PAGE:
When Jenny Lee returns a few days later for another visit, she notices an open can of Epsom Salts, which raises Jenny's suspicions that Nora is trying to get rid of the baby. When asked if she's felt the baby moving, Nora replies that she's felt "enough". Jenny then finds a very bad bruise on the side of her belly, implying that Nora has been battering herself in an effort to miscarry. Jenny then tells Nora that she's more likely to hurt herself than the baby as she's carrying on, and that to kill a baby you have to nearly kill the mother. Nora becomes defensive and tells Jenny she doesn't know anything about anything, but Jenny counters that she's a nurse, and doesn't have to experience things to know about them. Jenny says there is only one safe way to terminate a pregnancy: through surgery, that was against the law.

Bill arrives, and Jenny Lee takes her leave, cryptically telling Mr Harding not to let his wife hurt herself again. Despite this, when the nurse is gone, Bill hands Nora a package of knitting needles, a common instrument desperate women often used on themselves to cause an a miscarriage. Nora sighs, afraid that she would still remain pregnant if she did it herself, and tells Bill they have to go back to Mrs Pritchard.

Mrs Pritchard will only take her if they can give her 10 guineas, compared to the 2 guineas she charged for her herbal remedy. Bill and Nora try to figure out how to pay for the abortion, and Nora decides to sell her wedding ring and curtains, which were a gift and the only other valuable thing she owned.

The day before the Poplar Fete, Nora brings Mrs Pritchard and her teenage daughter to her home while Bill and the children are out. Mrs Pritchard tells her daughter to clear the table, cover it in a plastic sheet, and cover the windows. Upon asking for payment, and finding its sufficient, Mrs Pritchard, tells Nora to take off her underwear, and lay back on the table.

Fearful and nervous, Mrs Prtichard gives Nora a potion that will take the edge off, and then tells Nora to lay back, with her legs open. Her daughter keeps hold of Nora's legs, and begins advancing the unclean tools into Nora, causing excruciating pain, that Nora muffled with a rag. This termination caused a perforation of the uterus.

Afterward, Nora is extremely ill and in pain, but still fearfully asks if the baby will come away, and if it will live. Mrs Pritchard assures her that it won't and that she's worked up a "lovely flow of blood". Nora curls up on the bed, where she remains the rest of the night and into morning.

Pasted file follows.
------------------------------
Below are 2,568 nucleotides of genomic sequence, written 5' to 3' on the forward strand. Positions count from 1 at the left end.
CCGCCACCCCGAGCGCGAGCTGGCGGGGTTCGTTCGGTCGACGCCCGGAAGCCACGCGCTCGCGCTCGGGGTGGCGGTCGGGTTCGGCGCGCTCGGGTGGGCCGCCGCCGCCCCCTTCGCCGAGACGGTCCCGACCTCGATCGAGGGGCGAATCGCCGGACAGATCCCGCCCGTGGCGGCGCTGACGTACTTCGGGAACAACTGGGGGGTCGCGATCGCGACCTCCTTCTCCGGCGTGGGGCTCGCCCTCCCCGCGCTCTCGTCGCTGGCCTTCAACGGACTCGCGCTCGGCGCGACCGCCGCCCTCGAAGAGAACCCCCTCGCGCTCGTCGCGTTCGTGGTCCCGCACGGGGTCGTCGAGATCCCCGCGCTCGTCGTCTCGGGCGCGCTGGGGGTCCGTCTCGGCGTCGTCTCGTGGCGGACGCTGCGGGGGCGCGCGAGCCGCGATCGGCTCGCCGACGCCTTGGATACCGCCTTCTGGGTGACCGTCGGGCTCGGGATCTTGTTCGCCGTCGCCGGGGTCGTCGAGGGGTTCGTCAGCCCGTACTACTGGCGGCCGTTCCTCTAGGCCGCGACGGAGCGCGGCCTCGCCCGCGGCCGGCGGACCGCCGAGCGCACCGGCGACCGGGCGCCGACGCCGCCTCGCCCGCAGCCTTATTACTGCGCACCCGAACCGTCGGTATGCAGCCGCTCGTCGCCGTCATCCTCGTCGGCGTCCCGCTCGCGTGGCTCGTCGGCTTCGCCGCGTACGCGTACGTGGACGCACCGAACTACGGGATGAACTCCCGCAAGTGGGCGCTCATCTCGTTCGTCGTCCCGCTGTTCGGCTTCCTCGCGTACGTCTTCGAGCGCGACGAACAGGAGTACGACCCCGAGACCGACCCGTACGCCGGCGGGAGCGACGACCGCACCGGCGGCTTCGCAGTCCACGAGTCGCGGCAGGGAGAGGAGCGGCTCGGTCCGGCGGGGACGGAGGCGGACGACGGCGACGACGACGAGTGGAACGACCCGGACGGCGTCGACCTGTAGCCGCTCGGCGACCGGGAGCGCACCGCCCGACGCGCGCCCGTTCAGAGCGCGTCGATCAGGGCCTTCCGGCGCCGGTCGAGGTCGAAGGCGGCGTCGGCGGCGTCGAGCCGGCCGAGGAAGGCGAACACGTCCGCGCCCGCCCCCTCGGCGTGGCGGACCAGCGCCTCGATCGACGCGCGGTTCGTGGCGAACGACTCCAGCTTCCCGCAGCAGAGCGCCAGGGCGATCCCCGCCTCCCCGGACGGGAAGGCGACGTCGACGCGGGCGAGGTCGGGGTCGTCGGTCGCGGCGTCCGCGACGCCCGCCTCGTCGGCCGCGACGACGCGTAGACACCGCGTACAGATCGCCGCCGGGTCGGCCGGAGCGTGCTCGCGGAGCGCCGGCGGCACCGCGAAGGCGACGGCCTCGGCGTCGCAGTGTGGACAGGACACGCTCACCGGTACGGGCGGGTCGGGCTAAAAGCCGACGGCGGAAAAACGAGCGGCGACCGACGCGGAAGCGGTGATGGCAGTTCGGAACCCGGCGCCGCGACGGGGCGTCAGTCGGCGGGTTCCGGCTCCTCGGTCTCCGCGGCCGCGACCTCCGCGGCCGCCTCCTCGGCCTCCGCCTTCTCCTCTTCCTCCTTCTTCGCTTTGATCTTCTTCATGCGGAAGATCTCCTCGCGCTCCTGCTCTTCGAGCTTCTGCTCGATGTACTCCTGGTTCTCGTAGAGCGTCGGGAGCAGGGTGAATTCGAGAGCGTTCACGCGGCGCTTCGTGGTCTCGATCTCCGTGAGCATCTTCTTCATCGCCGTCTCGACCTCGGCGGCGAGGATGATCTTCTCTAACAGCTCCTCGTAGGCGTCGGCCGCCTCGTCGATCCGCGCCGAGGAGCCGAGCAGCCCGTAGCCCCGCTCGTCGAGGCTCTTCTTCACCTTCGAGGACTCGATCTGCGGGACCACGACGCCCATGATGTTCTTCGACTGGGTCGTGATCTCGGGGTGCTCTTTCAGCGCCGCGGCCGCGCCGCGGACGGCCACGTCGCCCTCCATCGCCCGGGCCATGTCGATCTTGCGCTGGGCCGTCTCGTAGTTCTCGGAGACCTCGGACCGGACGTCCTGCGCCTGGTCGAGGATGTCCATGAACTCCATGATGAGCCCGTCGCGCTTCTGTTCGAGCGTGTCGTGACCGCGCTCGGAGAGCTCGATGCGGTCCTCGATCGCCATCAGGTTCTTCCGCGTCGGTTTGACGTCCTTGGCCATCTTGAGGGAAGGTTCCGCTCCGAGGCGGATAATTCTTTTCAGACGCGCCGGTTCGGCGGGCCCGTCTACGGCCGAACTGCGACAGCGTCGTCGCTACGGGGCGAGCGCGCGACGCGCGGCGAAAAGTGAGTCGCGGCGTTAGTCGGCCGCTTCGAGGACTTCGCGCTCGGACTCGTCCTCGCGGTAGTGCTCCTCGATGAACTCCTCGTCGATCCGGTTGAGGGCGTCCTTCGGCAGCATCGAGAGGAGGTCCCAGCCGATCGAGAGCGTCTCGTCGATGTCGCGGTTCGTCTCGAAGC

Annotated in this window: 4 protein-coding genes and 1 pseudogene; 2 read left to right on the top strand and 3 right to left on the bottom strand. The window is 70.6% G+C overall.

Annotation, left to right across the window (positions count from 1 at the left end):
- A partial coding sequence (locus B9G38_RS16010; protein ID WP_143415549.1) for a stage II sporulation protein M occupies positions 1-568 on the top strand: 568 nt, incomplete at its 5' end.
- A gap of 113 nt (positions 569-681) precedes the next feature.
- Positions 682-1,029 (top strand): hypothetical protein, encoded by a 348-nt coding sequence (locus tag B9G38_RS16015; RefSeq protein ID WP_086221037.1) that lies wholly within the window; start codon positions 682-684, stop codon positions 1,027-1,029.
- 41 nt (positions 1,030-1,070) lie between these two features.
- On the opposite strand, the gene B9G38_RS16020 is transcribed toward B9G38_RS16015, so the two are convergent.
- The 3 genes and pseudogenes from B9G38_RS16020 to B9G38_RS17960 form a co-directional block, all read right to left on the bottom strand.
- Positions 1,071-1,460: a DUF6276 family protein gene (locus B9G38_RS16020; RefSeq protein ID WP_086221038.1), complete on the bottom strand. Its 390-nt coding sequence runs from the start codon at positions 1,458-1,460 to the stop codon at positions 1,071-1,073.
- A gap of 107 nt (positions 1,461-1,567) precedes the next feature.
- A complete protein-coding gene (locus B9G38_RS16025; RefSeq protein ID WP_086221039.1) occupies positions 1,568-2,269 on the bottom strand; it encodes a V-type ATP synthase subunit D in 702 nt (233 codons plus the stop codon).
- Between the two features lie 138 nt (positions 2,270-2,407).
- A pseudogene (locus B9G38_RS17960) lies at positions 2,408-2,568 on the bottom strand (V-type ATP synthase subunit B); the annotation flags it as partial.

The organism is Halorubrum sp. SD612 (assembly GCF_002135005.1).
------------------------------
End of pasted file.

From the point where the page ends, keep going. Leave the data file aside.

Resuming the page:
When Bill gets the children ready for the fete, he goes to Nora, who is so ill that even the children take notice and are concerned. Nora assures him that the procedure is working and that its what they both wanted. Bill takes the children to the fete, but once there he's still consumed with worry. He encounters Jenny Lee, who remarks she's due to see his wife in the next week, and Bill cryptically replies that she won't be needed anymore. Afraid of what Nora has done, Jenny and Sister Julienne race to Nora's flat.

The two find Nora curled up on the floor, the foetus next to her on a towel. Nora is feverish and lethargic, but still asks if the baby has come away. Quickly, Jenny Lee gets the foetus away, as Sister Julienne asks her who has done this. Nora tells her that she didn't think it would work if she did it herself. Jenny spreads a towel on the bed, and they lift Nora onto it. Sister Julienne says Nora has a fever and severe blood loss, due to the filthy instrument used on her. The Sister orders Jenny to run to the fete and to fetch Dr Turner, telling him that a woman has had a miscarriage.

Once the ambulance arrives, Jenny and the Sister remain in the flat, cleaning it so the children have no knowledge of what has transpired. Jenny expresses guilt to Sister Julienne, saying that she knew Nora wanted to get rid of it, and that she should have done something, that the system they work in should have allowed them to do something. Sister Julienne explains that the world is filled with children that parents can't afford to feed and haven't the energy to nurture and that they, as nurses, can only provide comfort and warning. Nurse Lee is still distraught, saying she believes her lack of help and warning seems to have only spurned Nora on. Sister Julienne says no matter what Jenny said, Nora would have done it anyway.

It is likely that once in hospital, Nora was given a hysterectomy. Nora was left in a coma due to septicaemia and was unlikely to recover. Her family was brought to her bedside to say goodbye. However, Nora pulled through and made a full recovery, never to conceive again.

Bill reapplied to be rehoused, and this time, the family were given a house 30 miles outside London, in green fields and fresh air, where there was enough room for all of them. The last we see of Nora is of her and her family walking in a green field towards their new home, as Jenny, in voice-over, explains that while free contraception came too late to help her, her daughters and granddaughters' lives were "forever transfigured, long after man left fleeting footprints on the moon".